Native to eastern Asia, Australia, and the Pacific Islands, the folklore of the ti plant is as lush as its evergreen foliage. This "good luck plant" was believed by early Polynesians to have mystical powers. Legend has it that the more stalks on your ti plant, the greater fortune you will have in matters of the heart, mind, and more. Beloved for its colorful, fast-growing, and lasting foliage, the ti plant comes in dark glossy green, deep glossy red, other shades of green, red, maroon, rose, pink, orange, yellow, and white. Foliage comes in an array of vibrant colors though most commonly in plum purple and hot magenta.
Ti plant is best planted in the spring. Seedlings show their true color as the leaves mature; older leaves turn yellow. Leaf clusters make up spirals at the tips of branches. Smooth and flexible leaves are large, narrow-oblong, each 1 to 2 feet long and about 4 inches wide on most varieties. In spring, small six-petaled star-shaped florets may appear on a dropping branched stem or panicle. Blooms come in white, pink, lavender, or yellow, revealing six yellow stamens and a single white pistil. Later in the season, 1 1/2-inch fleshy round berry fruits are born in green, yellow, or red.
|Common Name||Ti plant; ti; green ti; Hawaiian good-luck plant; ti tree; good-luck plant; common dracaena; dracaena; dracaena palm; lily palm; miracle plant; kï, lau kï, lä‘ï (Hawaiian)|
|Botanical Name||Cordyline fruticosa (formerly Cordyline terminalis)|
|Mature Size||10 ft. tall, 3–4 ft. wide|
|Soil Type||Loamy, sandy|
|Flower Color||White, pink, yellow, purple|
|Hardiness Zones||10–12, USA|
|Native Area||Asia, Australia, Pacific Islands|
|Toxicity||Toxic to pets|
Ti Plant Care
Popular in Hawaii, this upright evergreen shrub is at home in a tropical landscape. It has single or branched stems that will reach 10 feet high, and the entire plant will spread three to four feet wide moderately fast. These plants do well as specimens, accent plants, and shrubs to make up a privacy hedge. To prepare an area for this plant outdoors, shovel and till to loosen the soil and remove weeds.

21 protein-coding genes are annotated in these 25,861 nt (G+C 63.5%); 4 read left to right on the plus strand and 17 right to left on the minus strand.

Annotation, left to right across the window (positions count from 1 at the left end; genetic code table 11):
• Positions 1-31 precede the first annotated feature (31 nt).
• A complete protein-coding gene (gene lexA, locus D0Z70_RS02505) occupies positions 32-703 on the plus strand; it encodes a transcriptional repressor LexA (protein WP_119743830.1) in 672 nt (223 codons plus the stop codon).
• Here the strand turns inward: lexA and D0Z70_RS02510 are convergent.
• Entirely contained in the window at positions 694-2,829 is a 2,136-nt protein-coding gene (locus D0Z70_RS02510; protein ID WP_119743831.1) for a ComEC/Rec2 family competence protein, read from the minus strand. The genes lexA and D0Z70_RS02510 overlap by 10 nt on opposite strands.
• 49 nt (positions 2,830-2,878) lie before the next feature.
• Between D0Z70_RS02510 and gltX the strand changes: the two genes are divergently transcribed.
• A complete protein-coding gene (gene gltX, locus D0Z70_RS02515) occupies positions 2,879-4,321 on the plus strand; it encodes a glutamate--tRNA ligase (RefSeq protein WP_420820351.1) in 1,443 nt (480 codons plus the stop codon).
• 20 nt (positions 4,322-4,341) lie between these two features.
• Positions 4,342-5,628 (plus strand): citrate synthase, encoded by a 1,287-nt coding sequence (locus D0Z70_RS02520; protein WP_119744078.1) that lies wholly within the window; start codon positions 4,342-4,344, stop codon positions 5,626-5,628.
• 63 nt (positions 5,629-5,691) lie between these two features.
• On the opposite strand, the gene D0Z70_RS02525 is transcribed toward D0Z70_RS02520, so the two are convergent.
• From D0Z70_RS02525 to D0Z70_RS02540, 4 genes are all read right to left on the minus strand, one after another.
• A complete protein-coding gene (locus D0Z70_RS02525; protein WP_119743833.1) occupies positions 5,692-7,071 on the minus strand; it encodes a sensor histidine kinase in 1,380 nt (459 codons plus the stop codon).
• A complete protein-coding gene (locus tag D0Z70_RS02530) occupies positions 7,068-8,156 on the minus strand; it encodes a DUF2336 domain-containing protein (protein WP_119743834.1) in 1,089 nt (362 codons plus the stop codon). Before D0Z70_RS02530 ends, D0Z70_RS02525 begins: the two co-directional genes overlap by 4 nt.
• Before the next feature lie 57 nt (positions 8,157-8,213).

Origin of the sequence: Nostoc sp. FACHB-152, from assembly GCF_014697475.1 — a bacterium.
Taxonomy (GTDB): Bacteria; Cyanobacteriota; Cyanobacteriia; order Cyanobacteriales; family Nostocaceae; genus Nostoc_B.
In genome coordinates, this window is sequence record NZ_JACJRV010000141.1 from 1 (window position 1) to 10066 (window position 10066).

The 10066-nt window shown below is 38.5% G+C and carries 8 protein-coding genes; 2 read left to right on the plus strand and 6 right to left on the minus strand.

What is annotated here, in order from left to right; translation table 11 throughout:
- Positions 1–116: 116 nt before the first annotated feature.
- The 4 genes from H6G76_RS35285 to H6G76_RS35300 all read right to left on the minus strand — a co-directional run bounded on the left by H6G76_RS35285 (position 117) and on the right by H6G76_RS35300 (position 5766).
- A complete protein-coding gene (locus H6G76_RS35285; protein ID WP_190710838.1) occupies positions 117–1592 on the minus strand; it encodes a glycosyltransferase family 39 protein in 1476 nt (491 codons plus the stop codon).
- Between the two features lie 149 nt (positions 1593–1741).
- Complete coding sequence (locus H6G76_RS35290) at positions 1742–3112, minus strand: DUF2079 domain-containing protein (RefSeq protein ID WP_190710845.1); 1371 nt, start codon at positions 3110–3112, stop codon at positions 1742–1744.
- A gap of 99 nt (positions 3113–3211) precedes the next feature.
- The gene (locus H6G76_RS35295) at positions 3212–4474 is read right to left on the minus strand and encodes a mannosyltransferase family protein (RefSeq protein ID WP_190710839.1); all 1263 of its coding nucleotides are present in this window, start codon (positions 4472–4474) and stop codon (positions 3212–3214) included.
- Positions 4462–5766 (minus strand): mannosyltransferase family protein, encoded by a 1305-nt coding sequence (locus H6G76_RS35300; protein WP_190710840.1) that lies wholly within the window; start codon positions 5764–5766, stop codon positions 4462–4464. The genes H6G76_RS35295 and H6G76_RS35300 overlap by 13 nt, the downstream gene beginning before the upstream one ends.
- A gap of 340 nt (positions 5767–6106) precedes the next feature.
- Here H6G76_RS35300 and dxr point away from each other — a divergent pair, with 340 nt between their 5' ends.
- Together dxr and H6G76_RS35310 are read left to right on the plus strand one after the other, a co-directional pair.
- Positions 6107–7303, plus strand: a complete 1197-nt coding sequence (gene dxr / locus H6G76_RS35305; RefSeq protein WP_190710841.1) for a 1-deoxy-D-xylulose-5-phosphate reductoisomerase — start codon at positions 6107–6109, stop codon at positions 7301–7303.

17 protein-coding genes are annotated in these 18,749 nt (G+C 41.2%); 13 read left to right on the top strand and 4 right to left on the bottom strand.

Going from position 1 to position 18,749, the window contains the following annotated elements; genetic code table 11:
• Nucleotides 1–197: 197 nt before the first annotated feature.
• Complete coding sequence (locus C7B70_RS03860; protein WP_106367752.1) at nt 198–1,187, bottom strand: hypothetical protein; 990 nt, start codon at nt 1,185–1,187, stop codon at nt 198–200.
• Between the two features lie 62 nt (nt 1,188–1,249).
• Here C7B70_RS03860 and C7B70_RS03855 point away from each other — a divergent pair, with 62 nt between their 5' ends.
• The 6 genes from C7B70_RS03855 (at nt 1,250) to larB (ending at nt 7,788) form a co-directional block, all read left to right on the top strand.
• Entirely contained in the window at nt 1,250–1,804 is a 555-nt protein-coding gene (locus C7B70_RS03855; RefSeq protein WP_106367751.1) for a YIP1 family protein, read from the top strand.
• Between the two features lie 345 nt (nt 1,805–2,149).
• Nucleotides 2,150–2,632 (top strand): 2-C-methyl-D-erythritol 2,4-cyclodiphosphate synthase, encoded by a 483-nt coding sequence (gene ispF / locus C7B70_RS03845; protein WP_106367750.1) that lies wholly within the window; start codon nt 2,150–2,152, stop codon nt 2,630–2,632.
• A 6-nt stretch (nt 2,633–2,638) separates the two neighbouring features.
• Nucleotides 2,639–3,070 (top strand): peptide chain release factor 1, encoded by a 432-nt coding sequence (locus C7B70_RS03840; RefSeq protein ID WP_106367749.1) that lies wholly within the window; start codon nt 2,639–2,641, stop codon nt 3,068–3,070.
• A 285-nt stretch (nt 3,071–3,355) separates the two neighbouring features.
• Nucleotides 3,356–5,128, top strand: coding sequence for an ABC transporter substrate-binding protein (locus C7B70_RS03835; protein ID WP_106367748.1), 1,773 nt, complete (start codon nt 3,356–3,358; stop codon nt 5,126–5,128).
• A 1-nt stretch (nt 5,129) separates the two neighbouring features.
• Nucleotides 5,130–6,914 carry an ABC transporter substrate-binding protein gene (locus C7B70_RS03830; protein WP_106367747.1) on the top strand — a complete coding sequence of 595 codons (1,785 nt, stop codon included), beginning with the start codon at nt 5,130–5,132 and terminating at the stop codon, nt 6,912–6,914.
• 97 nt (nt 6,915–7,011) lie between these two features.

Select a location that gets a whole day of full to partially filtered sunlight. While ti can tolerate lots of heat, the good luck plant doesn't have quite enough fortune to handle drought. Ensure that the roots stay moist in light-filtered shade. Too much direct light and heat may cause the foliage to burn.
Ti plants prefer slightly acidic soil that is fertile and well-drained. Maintain moisture in sandy or loamy soil (avoid wet or hard clay and sites where there could be salt spray). If planted in an area that is too shady or soggy, roots and stems may rot, snail and slug damage may occur, and the plant will be susceptible to leaf spot.
When planting, gently remove the ti plant from its pot—dust off any excess soil from its roots. Cut any damaged or dead roots, so all that is left of the root system is healthy, firm, and white. Establish in the ground. Firmly cover with soil around the root ball.
Water deeply at the soil level to keep the foliage dry. Continue to water regularly during the growing season. Tepid, not cold water will encourage the soil to dry out somewhat, but not completely, between irrigation cycles. Use a 2- to 6-inch deep layer of mulch, 4 inches from the trunk's base to keep the water from evaporating. In fall and winter, water sparingly.
Temperature and Humidity
These plants cannot tolerate temperatures below 50 F, so be careful not to place them where they may experience drafts from windows or doors. While they can handle a brief chill of 30 F, they grow best where temperatures stay in a steady range between 65 and 95 F. They like moist climates and consistently moist soil.